The purposes of this article are to report the development and initial testing of an instrument designed to assess the concept of applied alignment within college courses. Specifically, this article reports (1) steps included in instrument development, (2) the feasibility of instrument completion among college faculty unfamiliar with assessing alignment, (3) descriptive data analysis methods describing individual and aggregate courses, (4) respondent perceptions of course profile reports and the capacity to facilitate reflection on alignment, and (5) summary feasibility assessment and recommendations for further development.
This study was conducted on the Davenport campus of Palmer College of Chiropractic, a regionally and programmatically accredited, private, postgraduate educational institution in the United States with a curriculum primarily dedicated to granting a chiropractic degree. A small undergraduate program provides select courses leading to a bachelor of science degree. A small associate degree program in chiropractic technology was also offered. The main curriculum includes 10 sequential trimesters and over 70 courses. Trimesters 1–4 were identified as “early,” trimesters 5–7 as “middle,” and 8–10 as “late” program courses. The bachelor of science program includes 8 general science courses, and the chiropractic technologist program includes 19 courses. This study was reviewed for both ethical and legal considerations and determined to be exempt by the institutional review boards of Palmer College of Chiropractic and Jefferson College of Health Sciences. Exempt status was granted consistent with exemption 1 as outlined by Department of Health and Human Services Guidelines 45 CFR Part 46.101(b).
The Educator's Learning Alignment Instrument (ELAI) was developed by the authors as a 36-item questionnaire to be completed by an educator who answers questions about a current course. The ELAI is available online as Appendix A, as are all of the appendices for this paper, at www.journalchiroed.com. ELAI questions were divided into 3 sets of 12. The first asked about learning goals, the second about course-related activities, and the third set pertained to assessment. Each set of 12 questions were equally subdivided into 4 questions designed to encompass most types of learning generally described by the 3 main learning theories (behaviorism, cognitivism, and constructivism) and to describe learning at all levels of Bloom's cognitive and psychomotor taxonomies.11
The first 4 questions of each set asked about the amount of focus placed on learning factual discrimination, motor skill development, protocol use, and information recall. The next 4 questions asked about the types of learning generally described through a cognitivism model. Respondents reported the amount of focus on learning to compare course-related information, developing problem-solving strategies, mentally processing course information, and organizing course information.
The final 4 questions asked about learning that can be generally described through a constructivism model by assessing the amount of focus within a course on creating new knowledge through scientific research, experiential learning in real-world environments, learning through mentorship, and learning to communicate complex information in new and unique ways. Though the types of learning included in the questionnaire were generally consistent with the 3 major learning theories and taxonomy levels, the ELAI did not identify or measure alignment within these specific classifications because types of learning can potentially relate to more than 1 theory or level. Instead, the ELAI was designed to measure the relative consistency of focus (alignment) for the included levels of learning across learning goals/outcomes, course activities, and assessments within a course.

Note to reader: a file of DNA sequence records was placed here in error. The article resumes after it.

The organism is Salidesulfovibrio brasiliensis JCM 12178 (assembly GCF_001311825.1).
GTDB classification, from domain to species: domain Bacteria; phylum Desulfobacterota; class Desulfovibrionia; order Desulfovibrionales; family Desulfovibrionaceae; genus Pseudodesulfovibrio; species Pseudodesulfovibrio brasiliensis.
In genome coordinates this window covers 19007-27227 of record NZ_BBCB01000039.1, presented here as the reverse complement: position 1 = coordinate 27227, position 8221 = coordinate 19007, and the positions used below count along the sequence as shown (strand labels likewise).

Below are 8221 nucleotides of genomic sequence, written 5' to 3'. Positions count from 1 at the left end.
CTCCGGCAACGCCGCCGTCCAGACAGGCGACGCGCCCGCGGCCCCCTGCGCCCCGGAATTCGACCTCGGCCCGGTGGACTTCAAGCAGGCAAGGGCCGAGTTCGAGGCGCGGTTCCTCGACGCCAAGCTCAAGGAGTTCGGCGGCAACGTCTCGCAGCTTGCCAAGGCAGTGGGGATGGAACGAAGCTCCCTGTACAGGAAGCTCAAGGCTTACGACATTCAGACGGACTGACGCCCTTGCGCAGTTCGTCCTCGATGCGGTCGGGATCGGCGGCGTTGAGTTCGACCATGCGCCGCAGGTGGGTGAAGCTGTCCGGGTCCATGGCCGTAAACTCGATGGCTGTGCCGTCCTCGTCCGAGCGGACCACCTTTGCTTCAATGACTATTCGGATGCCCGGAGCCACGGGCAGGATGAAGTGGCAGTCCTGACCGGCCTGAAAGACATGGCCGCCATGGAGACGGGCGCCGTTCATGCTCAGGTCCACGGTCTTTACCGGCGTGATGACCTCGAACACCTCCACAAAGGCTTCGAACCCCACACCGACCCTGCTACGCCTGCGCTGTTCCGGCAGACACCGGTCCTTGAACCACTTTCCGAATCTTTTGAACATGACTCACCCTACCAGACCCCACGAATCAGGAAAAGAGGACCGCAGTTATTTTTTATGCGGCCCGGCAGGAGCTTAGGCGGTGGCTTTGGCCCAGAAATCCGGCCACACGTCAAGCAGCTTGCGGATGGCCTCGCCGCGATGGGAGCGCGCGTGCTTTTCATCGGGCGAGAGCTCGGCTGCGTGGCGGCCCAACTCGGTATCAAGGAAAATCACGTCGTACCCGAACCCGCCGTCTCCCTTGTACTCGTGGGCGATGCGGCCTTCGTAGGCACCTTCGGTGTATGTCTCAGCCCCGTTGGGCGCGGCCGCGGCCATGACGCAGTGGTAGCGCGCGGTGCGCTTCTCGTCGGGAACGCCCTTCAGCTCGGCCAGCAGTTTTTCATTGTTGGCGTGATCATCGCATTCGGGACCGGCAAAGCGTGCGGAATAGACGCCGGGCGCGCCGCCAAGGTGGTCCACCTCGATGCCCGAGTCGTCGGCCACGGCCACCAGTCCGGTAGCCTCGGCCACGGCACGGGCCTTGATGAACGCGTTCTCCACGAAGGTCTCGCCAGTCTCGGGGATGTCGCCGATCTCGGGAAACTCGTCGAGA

Development was guided by best practice principles of survey questionnaire design.32,33 ELAI questions were developed through an iterative process with feedback from faculty at the primary author's institution. Informal feedback regarding perceptions of question clarity, intent, and the meaning of response scales was offered by faculty who completed draft questions in different stages of development. Psychometric evaluation by an expert in survey research was also obtained. ELAI questions, data analysis, and feasibility testing methods were further refined, and question content validity was confirmed through feedback from a doctoral program academic oversight committee. Each stage resulted in progressive instrument refinement.
ELAI questions were answered by checking an answer box using a 5-point ordinal scale indicating the amount of focus for each type of learning within a course (All, Most, About ½, Marginally, No/None). An “All” response indicated 90%–100% of focus within the course. A “Most” indicated 60%–89%; an “About ½” response was 40%–59%; a “Marginally” response was 11%–39%; and a “No/None” response indicated 0%–10%. ELAI answers to each set of 4 questions were averaged, plotted using the middle percentage for a chosen response (eg, No/None = 5%, Marginally= 25%, About ½ = 50%, Most = 75%, and All = 95%), and graphically profiled in what was called a global profile. Each learning goal question "aligned" with a matching course activity and assessment question as demonstrated in the following linked questions pertaining to memory-based learning.
Do learning outcomes focus on recall of course-related information? (Learning goal question)
Do learners engage in information recall exercises? (Course activity question)